Payments on Account: What, When, Why & How

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Payments on account are an area that continues to cause confusion for those who are new to the self assessment regime and can often send new clients into a complete panic when they realise that the bill they owe HMRC is 50% bigger than they expected it to be!

 

WHO DO PAYMENTS ON ACCOUNT APPLY TO?

Payments on account don’t just apply to those who are self employed, it also impacts those with significant other income ie rental income, dividends etc.

 

WHEN DO PAYMENTS ON ACCOUNT KICK IN?

Payments on account kick in when the income tax payable under self assessment is over £1,000 unless you are already paying 80% + of your tax via PAYE.

 

HOW ARE THEY CALCULATED?

This is easier to show with an example:

16/17 tax year – tax bill of £3,000 (payment date – 31.01.2018)

HMRC will assume that you will need to pay the same amount of tax next year too and so an additional 50% (£1,500) will need paying on 31.01.2018, this is the first payment on account for the 17/18 tax year.

A second payment on account will be due (£1,500) again at the end of July (31.01.2018 in this example).

This means that you will have paid £3,000 towards your 17/18 tax bill.

When you then do your tax return you will know what your actual tax bill is for 17/18:

·         If it was £2,800 then you will have overpaid by £200 and your next years payments on account would be £1,400 at 31.01.2019 less this £200 = £1,200 at 31.01.2019 and £1,400 at 31.07.2019.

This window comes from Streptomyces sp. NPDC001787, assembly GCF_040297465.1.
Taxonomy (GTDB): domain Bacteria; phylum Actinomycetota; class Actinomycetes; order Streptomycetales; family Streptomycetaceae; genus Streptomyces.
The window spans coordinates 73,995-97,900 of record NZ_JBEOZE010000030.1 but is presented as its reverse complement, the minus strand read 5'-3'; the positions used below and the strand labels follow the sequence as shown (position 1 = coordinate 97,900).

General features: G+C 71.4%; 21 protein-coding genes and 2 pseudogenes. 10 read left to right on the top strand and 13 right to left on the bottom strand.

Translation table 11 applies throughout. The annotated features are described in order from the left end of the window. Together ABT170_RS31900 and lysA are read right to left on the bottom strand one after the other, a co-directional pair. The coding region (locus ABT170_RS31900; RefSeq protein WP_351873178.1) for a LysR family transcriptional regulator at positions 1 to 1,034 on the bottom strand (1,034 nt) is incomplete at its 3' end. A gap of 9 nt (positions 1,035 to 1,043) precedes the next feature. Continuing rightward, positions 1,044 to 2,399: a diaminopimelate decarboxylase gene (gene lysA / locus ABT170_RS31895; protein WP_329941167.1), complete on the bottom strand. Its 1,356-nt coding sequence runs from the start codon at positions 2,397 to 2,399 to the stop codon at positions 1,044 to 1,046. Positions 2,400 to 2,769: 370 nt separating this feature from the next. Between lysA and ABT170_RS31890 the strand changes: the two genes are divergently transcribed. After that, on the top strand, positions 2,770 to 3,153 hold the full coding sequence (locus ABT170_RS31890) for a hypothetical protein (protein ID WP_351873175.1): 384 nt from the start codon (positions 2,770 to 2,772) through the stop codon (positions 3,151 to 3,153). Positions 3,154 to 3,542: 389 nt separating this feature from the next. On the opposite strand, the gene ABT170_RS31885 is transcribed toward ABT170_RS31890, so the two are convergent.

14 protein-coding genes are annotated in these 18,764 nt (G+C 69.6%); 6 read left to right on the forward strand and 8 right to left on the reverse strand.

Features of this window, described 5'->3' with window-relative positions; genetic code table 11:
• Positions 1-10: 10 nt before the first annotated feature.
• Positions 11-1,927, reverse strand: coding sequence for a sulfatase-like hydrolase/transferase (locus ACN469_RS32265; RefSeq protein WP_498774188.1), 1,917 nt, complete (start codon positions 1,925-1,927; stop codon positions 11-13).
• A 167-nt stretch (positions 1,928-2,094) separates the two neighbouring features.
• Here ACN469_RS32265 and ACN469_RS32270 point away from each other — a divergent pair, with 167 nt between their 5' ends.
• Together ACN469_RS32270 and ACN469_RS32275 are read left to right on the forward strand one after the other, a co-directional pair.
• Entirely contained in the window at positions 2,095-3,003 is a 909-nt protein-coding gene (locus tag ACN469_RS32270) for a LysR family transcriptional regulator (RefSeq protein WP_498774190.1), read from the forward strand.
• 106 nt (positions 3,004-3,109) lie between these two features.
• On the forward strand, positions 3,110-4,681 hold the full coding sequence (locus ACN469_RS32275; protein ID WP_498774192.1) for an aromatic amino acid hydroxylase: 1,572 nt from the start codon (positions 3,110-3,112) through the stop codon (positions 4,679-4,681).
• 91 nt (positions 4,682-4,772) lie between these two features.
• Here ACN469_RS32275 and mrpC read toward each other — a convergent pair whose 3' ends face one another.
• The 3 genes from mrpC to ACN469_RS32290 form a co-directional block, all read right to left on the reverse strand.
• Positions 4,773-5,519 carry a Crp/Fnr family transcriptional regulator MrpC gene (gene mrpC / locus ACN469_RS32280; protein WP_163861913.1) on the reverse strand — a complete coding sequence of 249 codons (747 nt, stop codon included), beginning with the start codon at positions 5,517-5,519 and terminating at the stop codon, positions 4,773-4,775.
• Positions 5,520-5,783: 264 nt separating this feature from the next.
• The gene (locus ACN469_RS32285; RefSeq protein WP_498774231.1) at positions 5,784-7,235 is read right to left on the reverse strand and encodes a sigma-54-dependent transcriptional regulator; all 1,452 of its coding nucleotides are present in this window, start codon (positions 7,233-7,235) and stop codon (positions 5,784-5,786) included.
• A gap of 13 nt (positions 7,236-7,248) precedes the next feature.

·         If it was £3,500 then you will have underpaid by £500 and this is paid at 31.01.2019 plus the first payment on account of £1,750 (total payable - £2,250) and then at 31.07.2019 you pay the second payment on account of £1,750.

And so on … !

 

BUT MY CIRCUMSTANCES HAVE CHANGED ...

If your circumstances change you and know that those levels of payment on account just aren’t right and you will have overpaid your tax you have a couple of options:

·         If it’s just a hunch, then pay the January payment on account as per normal but then get your tax return sorted asap after the end of the tax year.  This will then confirm what is actually due and you can then reduce the second payment on account accordingly so that you don’t overpay.

·         If you know for certain then they will be wrong then you can request for your payments on account to be reduced to be in line with your expectations.  But, be warned, if you reduce them down and it was the wrong thing to do you may be charged interest on the late payment.

 

FINAL THOUGHTS

It does become less painful after the first year – honest!! Just remember to budget for your tax bill and set the cash aside!

Rachael Savage